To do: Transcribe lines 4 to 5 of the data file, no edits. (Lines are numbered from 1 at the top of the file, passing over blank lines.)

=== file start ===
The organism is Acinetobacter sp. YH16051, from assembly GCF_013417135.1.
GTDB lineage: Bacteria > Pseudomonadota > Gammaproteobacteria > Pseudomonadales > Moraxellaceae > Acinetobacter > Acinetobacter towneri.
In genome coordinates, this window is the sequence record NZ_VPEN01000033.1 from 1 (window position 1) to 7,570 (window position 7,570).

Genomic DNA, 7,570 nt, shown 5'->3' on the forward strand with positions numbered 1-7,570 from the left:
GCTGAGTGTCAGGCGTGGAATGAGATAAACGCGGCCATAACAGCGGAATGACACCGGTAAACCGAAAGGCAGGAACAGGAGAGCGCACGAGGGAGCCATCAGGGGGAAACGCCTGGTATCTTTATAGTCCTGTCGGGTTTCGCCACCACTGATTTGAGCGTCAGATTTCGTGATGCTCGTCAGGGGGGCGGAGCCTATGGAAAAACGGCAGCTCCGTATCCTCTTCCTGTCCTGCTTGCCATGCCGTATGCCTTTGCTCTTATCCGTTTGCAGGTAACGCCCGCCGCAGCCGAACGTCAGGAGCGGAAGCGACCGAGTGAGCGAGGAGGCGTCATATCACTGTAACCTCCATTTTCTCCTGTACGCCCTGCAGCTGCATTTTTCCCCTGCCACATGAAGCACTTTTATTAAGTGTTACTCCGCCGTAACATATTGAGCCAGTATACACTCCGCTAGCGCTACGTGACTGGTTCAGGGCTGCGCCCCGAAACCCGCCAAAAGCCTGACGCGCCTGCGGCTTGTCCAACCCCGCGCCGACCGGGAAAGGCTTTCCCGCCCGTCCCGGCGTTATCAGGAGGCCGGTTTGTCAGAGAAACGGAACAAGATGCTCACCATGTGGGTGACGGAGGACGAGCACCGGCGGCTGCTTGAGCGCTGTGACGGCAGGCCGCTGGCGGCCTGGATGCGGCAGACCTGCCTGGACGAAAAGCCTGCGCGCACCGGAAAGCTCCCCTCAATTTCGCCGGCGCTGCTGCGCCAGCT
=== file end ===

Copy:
Genomic DNA, 7,570 nt, shown 5'->3' on the forward strand with positions numbered 1-7,570 from the left:
GCTGAGTGTCAGGCGTGGAATGAGATAAACGCGGCCATAACAGCGGAATGACACCGGTAAACCGAAAGGCAGGAACAGGAGAGCGCACGAGGGAGCCATCAGGGGGAAACGCCTGGTATCTTTATAGTCCTGTCGGGTTTCGCCACCACTGATTTGAGCGTCAGATTTCGTGATGCTCGTCAGGGGGGCGGAGCCTATGGAAAAACGGCAGCTCCGTATCCTCTTCCTGTCCTGCTTGCCATGCCGTATGCCTTTGCTCTTATCCGTTTGCAGGTAACGCCCGCCGCAGCCGAACGTCAGGAGCGGAAGCGACCGAGTGAGCGAGGAGGCGTCATATCACTGTAACCTCCATTTTCTCCTGTACGCCCTGCAGCTGCATTTTTCCCCTGCCACATGAAGCACTTTTATTAAGTGTTACTCCGCCGTAACATATTGAGCCAGTATACACTCCGCTAGCGCTACGTGACTGGTTCAGGGCTGCGCCCCGAAACCCGCCAAAAGCCTGACGCGCCTGCGGCTTGTCCAACCCCGCGCCGACCGGGAAAGGCTTTCCCGCCCGTCCCGGCGTTATCAGGAGGCCGGTTTGTCAGAGAAACGGAACAAGATGCTCACCATGTGGGTGACGGAGGACGAGCACCGGCGGCTGCTTGAGCGCTGTGACGGCAGGCCGCTGGCGGCCTGGATGCGGCAGACCTGCCTGGACGAAAAGCCTGCGCGCACCGGAAAGCTCCCCTCAATTTCGCCGGCGCTGCTGCGCCAGCT